Invasive lobular breast cancer accounts for roughly one in eight newly diagnosed breast cancer cases. When caught early, treatments with surgery, radiotherapy and/or chemotherapy can be effective, but this type of breast cancer can be more difficult to detect at these early stages. As the cancer advances, it can spread to other organs and become resistant to chemotherapy and hormone therapy.

The new findings were unveiled today as the Irish Cancer Society urges the public to get involved in Opens in new windowCups Against Breast Cancer, a fundraising campaign which aims to raise money for breast cancer research and support services for people affected by breast cancer.

Head of Research at the Irish Cancer Society, Dr Robert O’Connor, said: “New treatment options for this cancer subtype are urgently needed, so this discovery is hugely important for patients who might benefit from a tailored approach to their treatment.

“This research is an example of the vital work of BREAST-PREDICT, made possible by the country’s support of fundraising campaigns like Cups Against Breast Cancer. This October, members of the public can help fund more lifesaving cancer research and free services for people affected by breast cancer by hosting a coffee morning on 11 October.”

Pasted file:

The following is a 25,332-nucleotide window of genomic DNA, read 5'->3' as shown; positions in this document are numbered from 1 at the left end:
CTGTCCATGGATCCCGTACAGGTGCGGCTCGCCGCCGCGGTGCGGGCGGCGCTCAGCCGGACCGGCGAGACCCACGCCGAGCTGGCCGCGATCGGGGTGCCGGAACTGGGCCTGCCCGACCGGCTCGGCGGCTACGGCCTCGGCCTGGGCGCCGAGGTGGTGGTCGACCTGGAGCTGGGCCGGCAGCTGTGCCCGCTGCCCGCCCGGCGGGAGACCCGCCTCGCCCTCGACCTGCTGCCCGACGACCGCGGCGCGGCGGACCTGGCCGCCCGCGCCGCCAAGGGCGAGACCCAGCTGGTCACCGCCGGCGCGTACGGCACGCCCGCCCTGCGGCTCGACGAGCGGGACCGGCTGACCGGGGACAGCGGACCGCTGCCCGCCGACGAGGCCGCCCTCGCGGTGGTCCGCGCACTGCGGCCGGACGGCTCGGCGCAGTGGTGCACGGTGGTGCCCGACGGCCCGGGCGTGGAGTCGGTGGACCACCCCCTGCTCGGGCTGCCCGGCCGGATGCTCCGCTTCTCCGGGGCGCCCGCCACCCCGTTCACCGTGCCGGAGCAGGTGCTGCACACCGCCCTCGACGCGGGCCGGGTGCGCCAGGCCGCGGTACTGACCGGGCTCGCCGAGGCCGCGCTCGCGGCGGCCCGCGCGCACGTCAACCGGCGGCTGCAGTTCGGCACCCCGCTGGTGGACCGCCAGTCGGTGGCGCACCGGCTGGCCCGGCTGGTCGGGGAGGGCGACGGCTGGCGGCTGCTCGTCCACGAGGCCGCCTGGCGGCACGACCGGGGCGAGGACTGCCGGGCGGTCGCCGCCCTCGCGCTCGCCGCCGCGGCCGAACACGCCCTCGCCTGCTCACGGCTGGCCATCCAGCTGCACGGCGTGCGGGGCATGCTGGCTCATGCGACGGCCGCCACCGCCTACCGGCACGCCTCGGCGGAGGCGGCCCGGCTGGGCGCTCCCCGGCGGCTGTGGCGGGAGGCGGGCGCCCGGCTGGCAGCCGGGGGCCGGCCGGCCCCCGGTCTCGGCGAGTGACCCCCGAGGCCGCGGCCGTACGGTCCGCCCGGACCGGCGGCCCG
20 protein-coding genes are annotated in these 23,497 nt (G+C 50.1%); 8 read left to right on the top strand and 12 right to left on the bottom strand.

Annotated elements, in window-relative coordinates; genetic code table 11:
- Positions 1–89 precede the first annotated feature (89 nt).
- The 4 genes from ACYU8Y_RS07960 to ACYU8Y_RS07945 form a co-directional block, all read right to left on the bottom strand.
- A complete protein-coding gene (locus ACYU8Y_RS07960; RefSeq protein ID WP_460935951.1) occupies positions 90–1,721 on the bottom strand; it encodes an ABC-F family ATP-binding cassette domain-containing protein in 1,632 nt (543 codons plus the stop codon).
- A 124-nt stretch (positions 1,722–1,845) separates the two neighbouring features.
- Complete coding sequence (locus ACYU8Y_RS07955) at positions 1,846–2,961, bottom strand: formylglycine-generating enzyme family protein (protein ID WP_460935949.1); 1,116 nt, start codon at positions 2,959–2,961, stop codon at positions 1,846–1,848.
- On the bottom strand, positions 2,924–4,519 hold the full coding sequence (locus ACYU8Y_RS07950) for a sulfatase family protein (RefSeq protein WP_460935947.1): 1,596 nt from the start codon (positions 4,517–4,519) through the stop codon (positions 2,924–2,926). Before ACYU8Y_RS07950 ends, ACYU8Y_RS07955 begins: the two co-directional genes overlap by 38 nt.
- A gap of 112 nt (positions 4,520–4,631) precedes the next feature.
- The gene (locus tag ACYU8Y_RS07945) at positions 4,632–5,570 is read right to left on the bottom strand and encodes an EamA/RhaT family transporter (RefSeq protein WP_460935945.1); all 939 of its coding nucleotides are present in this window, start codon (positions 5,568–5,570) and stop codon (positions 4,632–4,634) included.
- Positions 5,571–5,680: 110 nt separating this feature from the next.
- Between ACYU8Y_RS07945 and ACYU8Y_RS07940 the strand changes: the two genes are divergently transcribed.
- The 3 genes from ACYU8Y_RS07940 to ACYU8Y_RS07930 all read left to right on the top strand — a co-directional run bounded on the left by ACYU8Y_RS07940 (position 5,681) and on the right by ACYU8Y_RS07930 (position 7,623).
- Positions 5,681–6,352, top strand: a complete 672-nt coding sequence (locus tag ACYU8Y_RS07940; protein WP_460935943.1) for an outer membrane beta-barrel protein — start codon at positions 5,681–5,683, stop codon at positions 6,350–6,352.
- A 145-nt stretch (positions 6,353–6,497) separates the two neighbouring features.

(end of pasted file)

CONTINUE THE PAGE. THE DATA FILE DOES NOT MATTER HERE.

Irish Team to Investigate Metatastic Breast Cancer

Prof Leonie Young of the RCSI

Dublin-based scientists have been awarded funding to investigate how breast cancer tumours spread to the brain.

Almost 2,800 women are newly diagnosed with breast cancer every year in Ireland, and while survival rates have increased, if the breast tumours begin to spread to other parts of the body, which is known as secondary or metastatic breast cancer, the disease becomes incurable.

Almost all of the 700 women who die as a result of breast cancer in Ireland every year have experienced their cancer spreading. The brain is a common place for the disease to spread to and these secondary tumours can be very aggressive.

They can have a big impact on quality of life, due to symptoms such as headaches, seizures, mood/behaviour changes, vomiting and uncoordinated movement.